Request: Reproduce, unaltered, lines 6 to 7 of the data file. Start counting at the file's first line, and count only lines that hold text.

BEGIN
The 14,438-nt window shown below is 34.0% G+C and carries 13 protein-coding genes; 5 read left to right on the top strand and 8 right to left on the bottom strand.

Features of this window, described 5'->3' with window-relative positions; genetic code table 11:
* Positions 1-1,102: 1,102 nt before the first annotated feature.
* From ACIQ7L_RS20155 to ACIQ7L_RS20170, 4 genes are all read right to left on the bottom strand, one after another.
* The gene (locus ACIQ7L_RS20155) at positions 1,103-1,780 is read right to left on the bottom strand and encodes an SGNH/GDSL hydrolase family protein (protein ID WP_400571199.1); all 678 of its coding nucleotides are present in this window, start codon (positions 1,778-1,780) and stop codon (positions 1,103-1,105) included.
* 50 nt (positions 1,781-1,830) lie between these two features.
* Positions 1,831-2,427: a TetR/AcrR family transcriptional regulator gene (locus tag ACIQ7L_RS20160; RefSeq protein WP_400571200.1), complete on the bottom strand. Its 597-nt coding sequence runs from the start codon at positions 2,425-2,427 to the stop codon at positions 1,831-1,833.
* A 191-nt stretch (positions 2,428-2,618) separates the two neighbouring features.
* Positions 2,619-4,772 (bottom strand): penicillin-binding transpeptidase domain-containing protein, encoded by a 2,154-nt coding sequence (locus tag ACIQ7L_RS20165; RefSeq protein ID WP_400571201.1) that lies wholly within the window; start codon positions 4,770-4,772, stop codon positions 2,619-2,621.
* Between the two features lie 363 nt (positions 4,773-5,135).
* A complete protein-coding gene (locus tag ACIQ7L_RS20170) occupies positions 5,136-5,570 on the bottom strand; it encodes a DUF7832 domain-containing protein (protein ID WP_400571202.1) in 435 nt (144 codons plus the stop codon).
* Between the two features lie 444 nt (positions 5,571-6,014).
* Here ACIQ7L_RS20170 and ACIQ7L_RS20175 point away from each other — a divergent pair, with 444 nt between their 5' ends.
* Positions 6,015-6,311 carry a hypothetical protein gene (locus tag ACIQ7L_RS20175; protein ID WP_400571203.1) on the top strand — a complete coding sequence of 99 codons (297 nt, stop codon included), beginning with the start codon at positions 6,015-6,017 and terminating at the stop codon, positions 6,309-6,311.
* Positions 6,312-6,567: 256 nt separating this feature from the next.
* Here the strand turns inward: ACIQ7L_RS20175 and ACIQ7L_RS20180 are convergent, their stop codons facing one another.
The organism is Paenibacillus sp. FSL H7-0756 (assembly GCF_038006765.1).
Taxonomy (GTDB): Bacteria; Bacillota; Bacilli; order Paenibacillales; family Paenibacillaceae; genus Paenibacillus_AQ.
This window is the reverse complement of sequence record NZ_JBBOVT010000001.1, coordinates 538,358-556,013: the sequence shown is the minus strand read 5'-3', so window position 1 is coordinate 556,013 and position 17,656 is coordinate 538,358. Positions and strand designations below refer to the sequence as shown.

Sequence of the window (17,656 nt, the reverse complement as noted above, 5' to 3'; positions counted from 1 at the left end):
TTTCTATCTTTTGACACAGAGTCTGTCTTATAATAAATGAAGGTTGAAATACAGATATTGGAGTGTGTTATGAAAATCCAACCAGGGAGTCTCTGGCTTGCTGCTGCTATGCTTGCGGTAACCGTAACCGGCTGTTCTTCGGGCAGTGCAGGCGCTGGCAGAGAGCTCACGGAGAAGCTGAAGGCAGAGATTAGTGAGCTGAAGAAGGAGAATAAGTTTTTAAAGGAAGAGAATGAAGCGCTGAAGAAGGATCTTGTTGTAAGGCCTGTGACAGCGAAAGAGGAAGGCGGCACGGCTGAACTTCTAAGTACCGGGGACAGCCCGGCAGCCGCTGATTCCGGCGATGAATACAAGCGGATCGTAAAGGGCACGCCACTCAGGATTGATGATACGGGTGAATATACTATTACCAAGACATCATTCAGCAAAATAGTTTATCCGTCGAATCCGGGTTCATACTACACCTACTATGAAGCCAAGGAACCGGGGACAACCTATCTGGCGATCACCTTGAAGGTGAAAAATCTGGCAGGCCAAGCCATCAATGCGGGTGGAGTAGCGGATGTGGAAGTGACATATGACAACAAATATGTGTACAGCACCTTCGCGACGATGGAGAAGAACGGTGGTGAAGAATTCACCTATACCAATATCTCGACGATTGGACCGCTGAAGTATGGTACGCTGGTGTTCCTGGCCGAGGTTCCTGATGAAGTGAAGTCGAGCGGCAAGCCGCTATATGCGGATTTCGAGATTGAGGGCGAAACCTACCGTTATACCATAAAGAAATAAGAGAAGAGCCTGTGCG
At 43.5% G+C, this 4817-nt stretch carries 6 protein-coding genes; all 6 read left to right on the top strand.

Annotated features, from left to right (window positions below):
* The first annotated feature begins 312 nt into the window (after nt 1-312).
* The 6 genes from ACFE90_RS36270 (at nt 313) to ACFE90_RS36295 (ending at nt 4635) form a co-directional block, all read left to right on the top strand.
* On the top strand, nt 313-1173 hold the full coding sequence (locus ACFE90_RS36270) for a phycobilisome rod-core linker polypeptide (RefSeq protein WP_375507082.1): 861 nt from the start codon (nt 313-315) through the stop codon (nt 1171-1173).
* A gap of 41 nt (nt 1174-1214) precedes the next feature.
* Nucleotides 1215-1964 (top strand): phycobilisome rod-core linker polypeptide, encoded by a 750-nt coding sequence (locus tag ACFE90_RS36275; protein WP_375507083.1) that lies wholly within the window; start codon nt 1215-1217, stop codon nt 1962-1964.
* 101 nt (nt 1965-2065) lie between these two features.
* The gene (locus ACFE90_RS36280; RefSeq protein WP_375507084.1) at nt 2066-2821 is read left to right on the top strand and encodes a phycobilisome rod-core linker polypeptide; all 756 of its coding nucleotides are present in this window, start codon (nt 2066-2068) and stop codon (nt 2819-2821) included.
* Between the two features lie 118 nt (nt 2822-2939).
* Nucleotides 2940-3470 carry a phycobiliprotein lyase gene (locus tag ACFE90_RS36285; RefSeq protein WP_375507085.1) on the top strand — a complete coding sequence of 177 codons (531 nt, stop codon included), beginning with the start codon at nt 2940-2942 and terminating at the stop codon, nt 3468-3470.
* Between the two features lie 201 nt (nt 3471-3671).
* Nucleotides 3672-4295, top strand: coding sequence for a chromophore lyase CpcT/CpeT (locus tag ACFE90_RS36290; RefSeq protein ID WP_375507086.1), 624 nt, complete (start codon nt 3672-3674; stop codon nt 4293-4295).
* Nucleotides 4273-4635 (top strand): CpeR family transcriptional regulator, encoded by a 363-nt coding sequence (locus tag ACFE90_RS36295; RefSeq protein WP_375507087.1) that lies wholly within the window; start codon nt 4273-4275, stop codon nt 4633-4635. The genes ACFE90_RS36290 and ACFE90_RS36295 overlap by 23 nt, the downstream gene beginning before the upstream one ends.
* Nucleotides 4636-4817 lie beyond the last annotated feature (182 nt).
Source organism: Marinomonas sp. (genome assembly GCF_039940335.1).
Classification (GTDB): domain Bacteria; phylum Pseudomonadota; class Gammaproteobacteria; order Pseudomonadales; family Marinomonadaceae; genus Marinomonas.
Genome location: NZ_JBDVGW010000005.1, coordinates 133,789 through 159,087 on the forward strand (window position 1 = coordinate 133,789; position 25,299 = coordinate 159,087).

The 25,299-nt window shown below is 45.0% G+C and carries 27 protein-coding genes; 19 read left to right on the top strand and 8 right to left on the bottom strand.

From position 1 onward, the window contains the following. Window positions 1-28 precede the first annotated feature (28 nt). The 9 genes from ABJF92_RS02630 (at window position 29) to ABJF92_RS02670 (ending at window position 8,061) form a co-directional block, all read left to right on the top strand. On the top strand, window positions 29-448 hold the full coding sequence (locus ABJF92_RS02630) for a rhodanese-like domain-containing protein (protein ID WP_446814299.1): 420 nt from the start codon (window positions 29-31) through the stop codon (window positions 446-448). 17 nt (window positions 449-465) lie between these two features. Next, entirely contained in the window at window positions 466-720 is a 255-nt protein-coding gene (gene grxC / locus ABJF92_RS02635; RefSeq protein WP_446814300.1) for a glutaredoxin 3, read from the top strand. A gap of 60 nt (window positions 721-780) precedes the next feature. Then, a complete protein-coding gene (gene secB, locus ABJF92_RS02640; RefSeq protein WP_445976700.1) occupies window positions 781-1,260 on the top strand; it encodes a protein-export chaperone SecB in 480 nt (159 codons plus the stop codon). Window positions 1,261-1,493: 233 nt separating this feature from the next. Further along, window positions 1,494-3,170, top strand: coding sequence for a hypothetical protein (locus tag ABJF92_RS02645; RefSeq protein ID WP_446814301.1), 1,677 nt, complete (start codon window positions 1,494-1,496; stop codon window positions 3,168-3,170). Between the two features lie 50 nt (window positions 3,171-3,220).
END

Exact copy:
* 50 nt (positions 1,781-1,830) lie between these two features.
* Positions 1,831-2,427: a TetR/AcrR family transcriptional regulator gene (locus tag ACIQ7L_RS20160; RefSeq protein WP_400571200.1), complete on the bottom strand. Its 597-nt coding sequence runs from the start codon at positions 2,425-2,427 to the stop codon at positions 1,831-1,833.